Chloride is the most abundant ion outside of cells. It is important for maintaining osmotic pressure, nerve cell function, and fluid balance. The urine chloride test is used primarily in cases of suspected metabolic alkalosis. Under normal circumstances, sodium and urine are excreted into the urine at a steady, equal rate. Plasma levels of chloride tend to mirror those of sodium (i.e., as sodium levels increase in plasma, chloride levels increase). Nevertheless, urine chloride levels can be used to investigate certain diseases and disorders, though urine chloride levels are rarely measured alone. Most often, they are measured in conjunction with urine pH, sodium, and potassium levels. A urine chloride test may also be ordered along with other labs needed to diagnose metabolic alkalosis and other acid-base disturbances, such as arterial blood gases. Acetazolamide, corticosteroids, NSAIDs, and diuretics can interfere with the test.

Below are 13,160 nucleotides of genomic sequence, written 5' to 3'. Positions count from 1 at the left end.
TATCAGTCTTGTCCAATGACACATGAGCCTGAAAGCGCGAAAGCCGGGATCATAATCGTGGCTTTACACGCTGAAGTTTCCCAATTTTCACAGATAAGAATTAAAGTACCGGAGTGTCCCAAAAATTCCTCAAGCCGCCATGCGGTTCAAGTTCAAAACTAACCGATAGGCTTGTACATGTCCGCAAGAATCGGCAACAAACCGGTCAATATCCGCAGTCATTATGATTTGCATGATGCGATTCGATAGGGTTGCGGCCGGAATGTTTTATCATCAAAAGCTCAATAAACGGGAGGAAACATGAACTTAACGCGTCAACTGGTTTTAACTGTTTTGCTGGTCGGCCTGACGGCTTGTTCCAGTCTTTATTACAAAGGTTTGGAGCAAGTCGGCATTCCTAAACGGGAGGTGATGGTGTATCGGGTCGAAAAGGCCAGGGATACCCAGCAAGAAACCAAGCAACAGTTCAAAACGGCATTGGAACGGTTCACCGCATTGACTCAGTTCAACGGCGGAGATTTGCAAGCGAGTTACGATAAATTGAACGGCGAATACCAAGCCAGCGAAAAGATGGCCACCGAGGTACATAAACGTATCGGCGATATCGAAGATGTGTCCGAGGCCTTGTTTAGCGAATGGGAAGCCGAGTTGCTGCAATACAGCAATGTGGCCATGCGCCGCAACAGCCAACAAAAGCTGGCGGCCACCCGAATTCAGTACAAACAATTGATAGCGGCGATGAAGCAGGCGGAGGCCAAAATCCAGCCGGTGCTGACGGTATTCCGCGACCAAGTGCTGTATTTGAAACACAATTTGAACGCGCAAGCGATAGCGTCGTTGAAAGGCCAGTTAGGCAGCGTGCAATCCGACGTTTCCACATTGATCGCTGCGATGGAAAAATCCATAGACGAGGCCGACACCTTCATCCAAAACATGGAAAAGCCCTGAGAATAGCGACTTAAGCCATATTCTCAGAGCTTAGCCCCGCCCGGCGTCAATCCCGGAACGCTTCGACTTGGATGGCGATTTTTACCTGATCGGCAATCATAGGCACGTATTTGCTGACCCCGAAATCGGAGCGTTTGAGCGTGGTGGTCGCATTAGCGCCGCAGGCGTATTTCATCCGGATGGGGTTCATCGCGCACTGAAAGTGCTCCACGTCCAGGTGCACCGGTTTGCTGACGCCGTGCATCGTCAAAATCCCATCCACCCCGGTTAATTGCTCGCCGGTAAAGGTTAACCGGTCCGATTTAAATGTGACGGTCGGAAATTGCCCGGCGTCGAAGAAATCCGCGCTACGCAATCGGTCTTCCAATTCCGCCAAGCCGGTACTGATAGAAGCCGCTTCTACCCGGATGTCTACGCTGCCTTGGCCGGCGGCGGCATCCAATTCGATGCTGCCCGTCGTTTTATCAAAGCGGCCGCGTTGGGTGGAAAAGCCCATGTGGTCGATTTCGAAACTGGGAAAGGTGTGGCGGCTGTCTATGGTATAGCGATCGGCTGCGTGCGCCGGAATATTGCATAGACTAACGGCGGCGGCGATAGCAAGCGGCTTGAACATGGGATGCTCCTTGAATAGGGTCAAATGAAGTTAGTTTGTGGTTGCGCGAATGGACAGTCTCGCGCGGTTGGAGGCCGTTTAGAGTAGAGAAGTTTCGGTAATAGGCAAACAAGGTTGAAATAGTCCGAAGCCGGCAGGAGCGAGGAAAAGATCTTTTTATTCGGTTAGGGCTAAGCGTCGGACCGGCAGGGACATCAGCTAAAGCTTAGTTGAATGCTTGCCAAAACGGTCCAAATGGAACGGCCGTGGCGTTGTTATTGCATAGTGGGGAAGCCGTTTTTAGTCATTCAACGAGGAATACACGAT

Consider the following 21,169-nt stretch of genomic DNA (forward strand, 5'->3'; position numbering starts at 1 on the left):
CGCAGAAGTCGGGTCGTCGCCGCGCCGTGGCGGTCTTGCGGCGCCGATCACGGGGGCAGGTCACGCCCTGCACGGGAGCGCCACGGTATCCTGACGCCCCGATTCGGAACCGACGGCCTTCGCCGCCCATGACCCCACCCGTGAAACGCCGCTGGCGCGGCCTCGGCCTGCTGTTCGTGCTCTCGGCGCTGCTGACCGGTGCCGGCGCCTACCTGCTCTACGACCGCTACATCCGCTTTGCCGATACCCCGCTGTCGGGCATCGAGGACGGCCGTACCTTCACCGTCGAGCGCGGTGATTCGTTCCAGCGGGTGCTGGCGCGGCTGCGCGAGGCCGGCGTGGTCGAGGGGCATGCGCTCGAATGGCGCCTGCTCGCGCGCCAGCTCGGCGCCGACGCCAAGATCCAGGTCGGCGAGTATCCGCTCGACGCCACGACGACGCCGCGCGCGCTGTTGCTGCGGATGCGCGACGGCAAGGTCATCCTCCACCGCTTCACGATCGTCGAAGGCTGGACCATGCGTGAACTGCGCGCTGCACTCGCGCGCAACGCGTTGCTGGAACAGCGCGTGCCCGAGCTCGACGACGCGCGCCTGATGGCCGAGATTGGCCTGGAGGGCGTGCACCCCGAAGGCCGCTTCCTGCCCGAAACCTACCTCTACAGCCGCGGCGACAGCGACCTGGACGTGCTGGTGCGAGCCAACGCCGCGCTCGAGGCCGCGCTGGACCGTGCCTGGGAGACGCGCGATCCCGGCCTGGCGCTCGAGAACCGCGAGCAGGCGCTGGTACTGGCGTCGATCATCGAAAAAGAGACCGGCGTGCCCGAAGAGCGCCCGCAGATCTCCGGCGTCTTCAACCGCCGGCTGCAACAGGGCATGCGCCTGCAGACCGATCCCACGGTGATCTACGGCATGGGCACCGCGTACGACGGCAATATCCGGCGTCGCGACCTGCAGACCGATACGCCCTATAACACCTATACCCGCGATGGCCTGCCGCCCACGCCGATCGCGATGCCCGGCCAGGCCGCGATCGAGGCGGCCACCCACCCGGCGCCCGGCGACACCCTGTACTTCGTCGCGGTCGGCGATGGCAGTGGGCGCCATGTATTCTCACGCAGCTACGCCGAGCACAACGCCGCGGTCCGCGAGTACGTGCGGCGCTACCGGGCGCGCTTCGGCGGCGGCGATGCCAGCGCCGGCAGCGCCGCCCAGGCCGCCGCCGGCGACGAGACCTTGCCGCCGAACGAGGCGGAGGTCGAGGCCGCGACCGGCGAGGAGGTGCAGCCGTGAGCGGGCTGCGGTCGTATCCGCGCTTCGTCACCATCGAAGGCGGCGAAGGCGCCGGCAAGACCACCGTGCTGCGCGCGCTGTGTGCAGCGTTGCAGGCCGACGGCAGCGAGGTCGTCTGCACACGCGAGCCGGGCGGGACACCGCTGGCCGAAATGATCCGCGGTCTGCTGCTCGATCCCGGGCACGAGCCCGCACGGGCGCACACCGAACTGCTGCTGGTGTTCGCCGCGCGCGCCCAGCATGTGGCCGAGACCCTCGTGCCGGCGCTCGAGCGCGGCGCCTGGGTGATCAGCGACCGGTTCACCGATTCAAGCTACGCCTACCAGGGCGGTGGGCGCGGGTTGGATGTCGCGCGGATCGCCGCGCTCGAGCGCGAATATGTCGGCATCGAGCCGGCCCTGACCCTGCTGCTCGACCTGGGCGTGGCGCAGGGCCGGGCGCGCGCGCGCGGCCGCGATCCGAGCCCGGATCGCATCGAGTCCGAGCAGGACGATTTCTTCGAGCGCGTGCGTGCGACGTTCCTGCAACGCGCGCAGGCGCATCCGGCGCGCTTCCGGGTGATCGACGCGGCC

Normal Ranges for Urine Chloride:
40-224 mmol/24 hours